Seven for a secret never to be told.
In this version, a single magpie is really the only truly negative omen. Seeing six magpies doesn’t mean that you’re going to hell. Seeing seven magpies doesn’t mean that you’re going to encounter the devil himself, only that there’s a secret that will never be told. Certainly, this seems like a more suitable version for children.
Magpies in Ireland
Interestingly enough, there is no word in the Irish language for magpie. Instead, these birds are commonly referred to as francagh, which translates to “Frenchman.” No one knows exactly why they were given this name.
For most of Ireland’s history, magpies were very scarce, which is partly why they were assigned such superstitious significance. These associations may also come from the fact magpies are very intelligent and notoriously mischievous.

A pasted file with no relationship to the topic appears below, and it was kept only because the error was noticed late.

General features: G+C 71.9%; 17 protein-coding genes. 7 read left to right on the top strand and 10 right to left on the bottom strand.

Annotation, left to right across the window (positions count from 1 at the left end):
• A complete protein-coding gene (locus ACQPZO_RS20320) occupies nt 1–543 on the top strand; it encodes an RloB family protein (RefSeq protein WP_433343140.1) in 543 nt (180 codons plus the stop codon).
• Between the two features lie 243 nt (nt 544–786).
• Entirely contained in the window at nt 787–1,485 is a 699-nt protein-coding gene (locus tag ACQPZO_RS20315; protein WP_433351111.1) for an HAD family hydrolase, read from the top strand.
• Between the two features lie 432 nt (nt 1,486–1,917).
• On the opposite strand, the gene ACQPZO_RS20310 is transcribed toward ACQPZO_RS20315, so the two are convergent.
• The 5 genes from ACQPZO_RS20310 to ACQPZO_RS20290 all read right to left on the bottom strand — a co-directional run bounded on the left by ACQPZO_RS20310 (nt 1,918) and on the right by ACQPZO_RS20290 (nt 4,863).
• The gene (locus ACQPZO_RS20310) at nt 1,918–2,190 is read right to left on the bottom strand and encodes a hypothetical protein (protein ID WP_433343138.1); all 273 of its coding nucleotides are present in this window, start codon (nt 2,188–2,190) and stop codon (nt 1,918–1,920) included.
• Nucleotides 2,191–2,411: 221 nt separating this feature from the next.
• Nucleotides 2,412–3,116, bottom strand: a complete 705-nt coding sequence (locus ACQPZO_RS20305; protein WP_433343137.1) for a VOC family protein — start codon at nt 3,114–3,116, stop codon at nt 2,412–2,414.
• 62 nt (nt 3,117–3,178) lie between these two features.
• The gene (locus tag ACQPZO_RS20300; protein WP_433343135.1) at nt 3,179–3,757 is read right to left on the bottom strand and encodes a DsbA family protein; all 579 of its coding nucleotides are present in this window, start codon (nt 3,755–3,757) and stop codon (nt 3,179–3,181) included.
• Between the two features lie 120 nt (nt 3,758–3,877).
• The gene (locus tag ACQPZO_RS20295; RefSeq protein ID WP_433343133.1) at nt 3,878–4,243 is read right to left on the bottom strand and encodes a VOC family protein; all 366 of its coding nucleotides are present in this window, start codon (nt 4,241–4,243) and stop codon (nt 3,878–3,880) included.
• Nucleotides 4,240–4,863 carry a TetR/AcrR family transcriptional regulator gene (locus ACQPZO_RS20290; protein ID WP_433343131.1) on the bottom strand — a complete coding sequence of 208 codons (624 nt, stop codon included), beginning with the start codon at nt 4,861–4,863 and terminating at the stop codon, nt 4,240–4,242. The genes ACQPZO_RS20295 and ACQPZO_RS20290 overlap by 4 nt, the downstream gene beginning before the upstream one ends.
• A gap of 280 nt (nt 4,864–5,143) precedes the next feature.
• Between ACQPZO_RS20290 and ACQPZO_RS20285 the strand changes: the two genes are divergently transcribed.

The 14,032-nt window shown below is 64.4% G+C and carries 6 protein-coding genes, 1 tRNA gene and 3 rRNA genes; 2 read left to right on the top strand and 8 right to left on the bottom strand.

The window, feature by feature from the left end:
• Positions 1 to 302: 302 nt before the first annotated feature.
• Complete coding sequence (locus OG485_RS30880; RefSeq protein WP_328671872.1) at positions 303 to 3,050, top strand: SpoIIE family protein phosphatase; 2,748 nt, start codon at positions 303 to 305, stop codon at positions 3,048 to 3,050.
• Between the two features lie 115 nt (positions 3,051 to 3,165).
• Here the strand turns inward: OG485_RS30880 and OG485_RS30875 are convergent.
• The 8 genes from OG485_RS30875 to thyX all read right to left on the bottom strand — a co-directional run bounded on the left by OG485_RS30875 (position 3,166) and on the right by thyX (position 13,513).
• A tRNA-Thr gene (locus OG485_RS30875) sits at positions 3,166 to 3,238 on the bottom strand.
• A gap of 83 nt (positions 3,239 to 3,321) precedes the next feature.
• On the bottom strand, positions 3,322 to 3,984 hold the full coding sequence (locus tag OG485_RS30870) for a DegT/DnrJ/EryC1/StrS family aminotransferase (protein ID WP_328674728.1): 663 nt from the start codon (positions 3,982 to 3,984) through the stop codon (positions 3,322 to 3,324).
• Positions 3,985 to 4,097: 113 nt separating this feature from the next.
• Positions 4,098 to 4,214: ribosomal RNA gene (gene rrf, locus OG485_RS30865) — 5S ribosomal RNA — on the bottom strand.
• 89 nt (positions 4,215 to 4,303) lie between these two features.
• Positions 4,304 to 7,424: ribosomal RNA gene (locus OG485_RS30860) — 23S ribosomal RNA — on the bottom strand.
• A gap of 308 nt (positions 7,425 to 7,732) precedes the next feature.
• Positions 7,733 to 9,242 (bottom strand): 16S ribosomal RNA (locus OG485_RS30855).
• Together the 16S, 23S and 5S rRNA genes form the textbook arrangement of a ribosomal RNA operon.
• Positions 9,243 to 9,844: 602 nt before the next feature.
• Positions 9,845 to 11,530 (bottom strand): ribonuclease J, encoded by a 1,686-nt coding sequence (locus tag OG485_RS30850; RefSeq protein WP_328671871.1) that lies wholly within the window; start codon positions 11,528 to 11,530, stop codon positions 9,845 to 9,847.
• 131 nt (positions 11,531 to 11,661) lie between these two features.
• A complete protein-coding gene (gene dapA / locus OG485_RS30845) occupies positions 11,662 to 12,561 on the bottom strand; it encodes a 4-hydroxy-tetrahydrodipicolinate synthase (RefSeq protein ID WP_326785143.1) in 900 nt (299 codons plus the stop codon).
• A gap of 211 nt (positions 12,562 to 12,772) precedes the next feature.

Magpies are, in fact, one of the most intelligent species of birds and one of the most intelligent animals to exist on Earth. Their brain-to-body mass ratio is outmatched only by human beings. They have shown the ability to imitate human speech, work in teams, use tools, and play games with one another.
In fact, magpies will even use homemade tools to portion out food for their young. On top of all that, they have a reputation for stealing things (especially shiny ones). So, if there’s any bird that might be able to predict your future, it’s definitely a magpie.
And, although magpies were historically scarce in Ireland, it would seem their populations have begun to grow extensively within the country. From the mid-19th century until the beginning of World War I, the population of magpies declined heavily due to heavy persecution from game hunters.